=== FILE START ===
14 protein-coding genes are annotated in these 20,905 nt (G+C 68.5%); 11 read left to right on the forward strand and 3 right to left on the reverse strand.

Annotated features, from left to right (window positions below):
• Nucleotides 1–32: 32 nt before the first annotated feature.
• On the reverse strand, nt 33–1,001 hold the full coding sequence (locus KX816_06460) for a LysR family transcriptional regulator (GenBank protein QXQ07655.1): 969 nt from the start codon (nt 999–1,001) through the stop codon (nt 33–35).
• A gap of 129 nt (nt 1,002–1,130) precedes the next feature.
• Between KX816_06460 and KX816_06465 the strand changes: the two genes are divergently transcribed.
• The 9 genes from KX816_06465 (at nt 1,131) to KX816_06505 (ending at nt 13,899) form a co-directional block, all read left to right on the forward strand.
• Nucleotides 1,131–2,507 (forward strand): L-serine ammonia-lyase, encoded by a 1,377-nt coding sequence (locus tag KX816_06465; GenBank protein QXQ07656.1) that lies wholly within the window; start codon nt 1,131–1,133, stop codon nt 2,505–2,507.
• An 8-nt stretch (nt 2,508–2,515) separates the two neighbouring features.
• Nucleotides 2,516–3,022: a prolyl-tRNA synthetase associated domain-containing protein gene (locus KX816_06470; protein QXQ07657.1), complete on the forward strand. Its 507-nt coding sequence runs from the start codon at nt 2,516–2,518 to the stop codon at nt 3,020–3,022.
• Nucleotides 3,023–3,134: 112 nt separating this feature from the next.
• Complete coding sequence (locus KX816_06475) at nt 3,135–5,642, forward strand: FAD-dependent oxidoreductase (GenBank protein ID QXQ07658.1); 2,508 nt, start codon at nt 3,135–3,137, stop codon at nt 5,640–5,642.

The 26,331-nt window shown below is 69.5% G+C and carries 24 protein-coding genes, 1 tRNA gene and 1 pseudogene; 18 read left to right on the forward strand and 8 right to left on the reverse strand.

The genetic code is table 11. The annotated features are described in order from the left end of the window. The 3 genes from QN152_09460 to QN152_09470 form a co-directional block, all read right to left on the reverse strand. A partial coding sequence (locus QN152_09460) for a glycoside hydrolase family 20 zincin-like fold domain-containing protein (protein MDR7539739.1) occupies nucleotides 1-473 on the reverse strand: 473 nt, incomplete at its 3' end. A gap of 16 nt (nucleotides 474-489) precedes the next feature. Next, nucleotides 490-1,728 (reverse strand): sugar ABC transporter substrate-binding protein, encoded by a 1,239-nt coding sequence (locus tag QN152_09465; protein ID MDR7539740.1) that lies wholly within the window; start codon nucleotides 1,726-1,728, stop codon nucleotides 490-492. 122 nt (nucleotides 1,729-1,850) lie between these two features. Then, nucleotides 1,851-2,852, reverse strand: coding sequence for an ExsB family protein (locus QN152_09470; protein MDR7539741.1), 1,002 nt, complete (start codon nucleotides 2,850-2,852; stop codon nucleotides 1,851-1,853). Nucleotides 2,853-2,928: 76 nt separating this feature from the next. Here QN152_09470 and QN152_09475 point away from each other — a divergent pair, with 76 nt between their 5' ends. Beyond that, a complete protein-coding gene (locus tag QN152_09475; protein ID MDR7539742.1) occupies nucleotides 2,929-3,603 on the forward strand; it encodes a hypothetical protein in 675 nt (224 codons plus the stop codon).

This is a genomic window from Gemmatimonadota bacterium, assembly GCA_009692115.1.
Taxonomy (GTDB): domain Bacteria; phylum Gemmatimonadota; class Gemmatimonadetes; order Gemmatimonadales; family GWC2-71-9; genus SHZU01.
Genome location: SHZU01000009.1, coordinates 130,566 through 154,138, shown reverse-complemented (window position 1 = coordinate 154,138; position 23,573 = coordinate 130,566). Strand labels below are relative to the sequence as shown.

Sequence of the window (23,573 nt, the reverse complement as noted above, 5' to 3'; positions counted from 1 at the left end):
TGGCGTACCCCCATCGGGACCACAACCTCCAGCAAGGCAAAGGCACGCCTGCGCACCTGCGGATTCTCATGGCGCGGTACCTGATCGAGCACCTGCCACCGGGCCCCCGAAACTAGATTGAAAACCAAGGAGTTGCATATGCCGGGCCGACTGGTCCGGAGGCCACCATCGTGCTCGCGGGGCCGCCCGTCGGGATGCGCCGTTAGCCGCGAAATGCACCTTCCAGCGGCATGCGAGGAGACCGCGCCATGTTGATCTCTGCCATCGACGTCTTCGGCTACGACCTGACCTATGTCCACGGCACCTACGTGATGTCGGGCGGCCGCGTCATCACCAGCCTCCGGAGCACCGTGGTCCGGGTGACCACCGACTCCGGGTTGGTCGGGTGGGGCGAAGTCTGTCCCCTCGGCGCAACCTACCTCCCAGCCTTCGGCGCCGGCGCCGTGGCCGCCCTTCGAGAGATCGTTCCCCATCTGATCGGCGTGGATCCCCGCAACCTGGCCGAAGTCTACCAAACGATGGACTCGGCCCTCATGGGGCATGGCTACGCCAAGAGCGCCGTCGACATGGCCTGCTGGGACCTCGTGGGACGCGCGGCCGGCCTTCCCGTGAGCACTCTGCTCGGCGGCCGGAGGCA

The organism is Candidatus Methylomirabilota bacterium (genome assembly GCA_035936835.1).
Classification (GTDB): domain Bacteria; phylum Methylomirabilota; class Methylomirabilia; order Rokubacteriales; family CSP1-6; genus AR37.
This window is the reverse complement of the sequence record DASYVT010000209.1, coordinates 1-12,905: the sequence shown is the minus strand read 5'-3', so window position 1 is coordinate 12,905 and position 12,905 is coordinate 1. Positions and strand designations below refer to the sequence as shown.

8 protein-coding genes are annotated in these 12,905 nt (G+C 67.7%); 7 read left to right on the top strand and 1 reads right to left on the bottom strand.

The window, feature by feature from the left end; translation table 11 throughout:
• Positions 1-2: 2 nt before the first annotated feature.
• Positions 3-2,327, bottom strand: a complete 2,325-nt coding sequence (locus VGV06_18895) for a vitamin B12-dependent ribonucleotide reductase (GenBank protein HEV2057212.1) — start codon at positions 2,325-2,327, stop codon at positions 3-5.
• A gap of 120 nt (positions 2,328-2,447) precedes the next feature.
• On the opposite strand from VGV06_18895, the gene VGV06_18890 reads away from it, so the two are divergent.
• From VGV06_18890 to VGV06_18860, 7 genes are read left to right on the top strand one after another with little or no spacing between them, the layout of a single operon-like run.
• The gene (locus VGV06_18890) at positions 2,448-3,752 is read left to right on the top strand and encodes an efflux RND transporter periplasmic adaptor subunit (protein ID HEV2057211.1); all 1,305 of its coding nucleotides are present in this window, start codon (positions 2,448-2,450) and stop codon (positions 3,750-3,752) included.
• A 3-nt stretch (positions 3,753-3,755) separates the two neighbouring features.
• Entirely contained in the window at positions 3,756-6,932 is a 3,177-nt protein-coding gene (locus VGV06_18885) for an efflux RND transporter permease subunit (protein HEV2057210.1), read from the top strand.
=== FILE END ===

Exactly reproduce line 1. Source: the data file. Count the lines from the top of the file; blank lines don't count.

14 protein-coding genes are annotated in these 20,905 nt (G+C 68.5%); 11 read left to right on the forward strand and 3 right to left on the reverse strand.